Objective: To report a case of changes documented by magnetic resonance imaging (MRI) of the head probably due to accumulation of metronidazole in a patient with liver dysfunction.
Case summary: A 34-year-old Hispanic man with cirrhosis and hepatitis C being treated with metronidazole for Bacteroides fragilis meningitis and bacteremia developed ataxia, disorientation, and peripheral neuropathy. An MRI at the time meningitis was diagnosed was negative. After the patient received > 60 g of metronidazole, an MRI revealed increased signal intensity below, behind, and lateral to the fourth ventricle. Concomitant metronidazole serum concentration was toxic at 35.1 micrograms/mL.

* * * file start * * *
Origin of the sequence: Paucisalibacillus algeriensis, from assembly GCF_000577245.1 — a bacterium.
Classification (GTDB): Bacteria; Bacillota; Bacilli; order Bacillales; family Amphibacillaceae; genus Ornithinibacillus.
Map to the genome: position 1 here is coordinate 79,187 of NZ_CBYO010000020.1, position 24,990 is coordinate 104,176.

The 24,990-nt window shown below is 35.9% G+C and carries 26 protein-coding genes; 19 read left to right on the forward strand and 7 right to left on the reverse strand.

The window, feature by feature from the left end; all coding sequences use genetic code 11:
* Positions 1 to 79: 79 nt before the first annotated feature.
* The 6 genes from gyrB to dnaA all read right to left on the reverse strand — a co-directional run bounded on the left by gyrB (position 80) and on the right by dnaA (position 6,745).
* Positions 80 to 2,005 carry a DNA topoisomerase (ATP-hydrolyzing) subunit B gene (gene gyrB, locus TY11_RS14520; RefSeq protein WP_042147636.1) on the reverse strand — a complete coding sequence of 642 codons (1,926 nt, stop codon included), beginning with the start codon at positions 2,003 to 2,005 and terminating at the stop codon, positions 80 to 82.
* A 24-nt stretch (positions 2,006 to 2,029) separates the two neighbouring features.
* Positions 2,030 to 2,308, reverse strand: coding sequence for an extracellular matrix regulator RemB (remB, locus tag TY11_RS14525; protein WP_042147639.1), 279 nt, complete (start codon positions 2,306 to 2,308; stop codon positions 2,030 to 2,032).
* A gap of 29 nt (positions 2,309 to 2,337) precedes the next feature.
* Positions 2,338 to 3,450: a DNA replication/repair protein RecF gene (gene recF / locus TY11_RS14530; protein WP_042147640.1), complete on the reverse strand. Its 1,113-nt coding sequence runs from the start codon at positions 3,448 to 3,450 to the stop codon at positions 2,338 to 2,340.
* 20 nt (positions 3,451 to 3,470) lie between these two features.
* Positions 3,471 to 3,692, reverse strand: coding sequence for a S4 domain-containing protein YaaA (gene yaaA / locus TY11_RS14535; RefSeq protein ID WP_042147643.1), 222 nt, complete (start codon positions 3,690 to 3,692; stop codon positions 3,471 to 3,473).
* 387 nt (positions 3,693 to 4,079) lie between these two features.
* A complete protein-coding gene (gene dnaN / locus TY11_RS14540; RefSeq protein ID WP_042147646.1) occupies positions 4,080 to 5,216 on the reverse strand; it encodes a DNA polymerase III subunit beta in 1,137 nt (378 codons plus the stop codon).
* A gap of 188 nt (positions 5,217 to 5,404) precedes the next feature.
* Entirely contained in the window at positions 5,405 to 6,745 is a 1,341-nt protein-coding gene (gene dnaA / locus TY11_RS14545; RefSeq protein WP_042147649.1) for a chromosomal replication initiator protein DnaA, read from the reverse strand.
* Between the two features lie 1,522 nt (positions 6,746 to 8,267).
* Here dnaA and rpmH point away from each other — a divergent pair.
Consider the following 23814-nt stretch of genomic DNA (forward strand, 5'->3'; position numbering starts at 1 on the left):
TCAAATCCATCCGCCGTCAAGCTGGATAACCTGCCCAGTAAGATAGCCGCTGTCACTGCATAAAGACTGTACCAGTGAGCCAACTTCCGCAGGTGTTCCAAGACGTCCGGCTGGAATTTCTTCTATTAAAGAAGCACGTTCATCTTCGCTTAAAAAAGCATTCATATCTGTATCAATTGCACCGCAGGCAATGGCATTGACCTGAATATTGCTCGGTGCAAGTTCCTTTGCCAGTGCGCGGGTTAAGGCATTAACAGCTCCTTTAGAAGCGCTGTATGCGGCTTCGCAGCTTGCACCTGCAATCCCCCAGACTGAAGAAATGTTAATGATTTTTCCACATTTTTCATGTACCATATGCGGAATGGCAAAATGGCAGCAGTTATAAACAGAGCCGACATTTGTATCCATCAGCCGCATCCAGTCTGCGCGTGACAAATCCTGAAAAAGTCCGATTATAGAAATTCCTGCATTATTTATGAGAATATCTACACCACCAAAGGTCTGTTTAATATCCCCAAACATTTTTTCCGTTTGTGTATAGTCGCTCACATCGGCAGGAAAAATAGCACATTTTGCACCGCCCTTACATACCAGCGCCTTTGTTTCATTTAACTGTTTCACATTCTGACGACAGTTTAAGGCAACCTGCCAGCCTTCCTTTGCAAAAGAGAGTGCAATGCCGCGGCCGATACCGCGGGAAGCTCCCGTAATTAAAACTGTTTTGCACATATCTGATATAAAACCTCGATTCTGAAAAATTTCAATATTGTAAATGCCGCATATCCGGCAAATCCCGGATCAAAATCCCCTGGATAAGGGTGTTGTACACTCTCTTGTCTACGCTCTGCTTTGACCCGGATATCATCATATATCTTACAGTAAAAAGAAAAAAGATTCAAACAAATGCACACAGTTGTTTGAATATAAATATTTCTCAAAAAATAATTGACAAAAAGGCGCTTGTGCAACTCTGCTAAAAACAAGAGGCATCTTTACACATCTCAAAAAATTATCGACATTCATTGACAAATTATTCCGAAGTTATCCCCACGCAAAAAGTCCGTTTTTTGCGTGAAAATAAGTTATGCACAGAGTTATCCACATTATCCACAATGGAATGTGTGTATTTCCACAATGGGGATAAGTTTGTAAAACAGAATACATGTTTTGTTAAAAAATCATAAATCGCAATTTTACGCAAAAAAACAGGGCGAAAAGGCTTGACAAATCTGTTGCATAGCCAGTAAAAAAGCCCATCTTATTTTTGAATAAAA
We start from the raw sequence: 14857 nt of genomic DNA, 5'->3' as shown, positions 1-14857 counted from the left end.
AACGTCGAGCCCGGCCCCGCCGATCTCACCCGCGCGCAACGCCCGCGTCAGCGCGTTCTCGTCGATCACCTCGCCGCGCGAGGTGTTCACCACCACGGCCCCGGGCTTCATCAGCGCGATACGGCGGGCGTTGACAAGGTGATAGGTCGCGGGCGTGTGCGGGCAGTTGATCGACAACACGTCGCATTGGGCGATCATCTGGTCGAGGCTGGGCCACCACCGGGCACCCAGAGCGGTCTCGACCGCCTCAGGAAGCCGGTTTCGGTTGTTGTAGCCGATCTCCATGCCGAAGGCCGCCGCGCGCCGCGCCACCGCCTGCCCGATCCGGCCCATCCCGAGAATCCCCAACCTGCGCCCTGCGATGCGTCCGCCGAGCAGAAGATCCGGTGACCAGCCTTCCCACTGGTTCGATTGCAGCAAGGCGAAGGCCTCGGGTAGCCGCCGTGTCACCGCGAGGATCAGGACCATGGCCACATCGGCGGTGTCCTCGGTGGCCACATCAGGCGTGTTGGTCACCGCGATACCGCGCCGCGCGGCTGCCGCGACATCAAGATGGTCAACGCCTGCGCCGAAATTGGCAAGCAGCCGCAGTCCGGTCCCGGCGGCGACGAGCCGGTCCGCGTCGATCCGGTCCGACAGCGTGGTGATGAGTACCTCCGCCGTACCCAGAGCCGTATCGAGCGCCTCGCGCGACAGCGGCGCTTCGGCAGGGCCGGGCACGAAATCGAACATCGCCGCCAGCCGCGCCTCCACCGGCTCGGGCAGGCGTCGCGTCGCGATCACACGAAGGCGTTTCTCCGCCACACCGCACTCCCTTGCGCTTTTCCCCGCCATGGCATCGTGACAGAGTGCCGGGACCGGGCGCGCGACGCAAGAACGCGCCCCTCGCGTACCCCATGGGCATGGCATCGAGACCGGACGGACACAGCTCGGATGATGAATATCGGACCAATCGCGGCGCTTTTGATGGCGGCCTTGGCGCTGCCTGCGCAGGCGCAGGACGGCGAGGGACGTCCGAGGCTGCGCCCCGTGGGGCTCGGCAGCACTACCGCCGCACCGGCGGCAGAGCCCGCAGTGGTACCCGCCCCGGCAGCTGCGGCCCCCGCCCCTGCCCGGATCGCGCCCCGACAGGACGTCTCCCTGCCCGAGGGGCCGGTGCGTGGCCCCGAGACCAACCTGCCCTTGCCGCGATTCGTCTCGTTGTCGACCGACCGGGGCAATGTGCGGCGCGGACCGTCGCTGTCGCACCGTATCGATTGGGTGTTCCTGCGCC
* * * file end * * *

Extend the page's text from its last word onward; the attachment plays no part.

Discussion: This is the second reported case of metronidazole-induced MRI changes. Metronidazole is known to accumulate in patients with liver dysfunction and can cause peripheral neuropathy and central nervous system (CNS) dysfunction; these effects may take up to two years to completely resolve.
Conclusions: Metronidazole dosages should be reduced in patients with liver dysfunction to prevent the accumulation of metronidazole, which can lead to CNS dysfunction and peripheral neuropathy.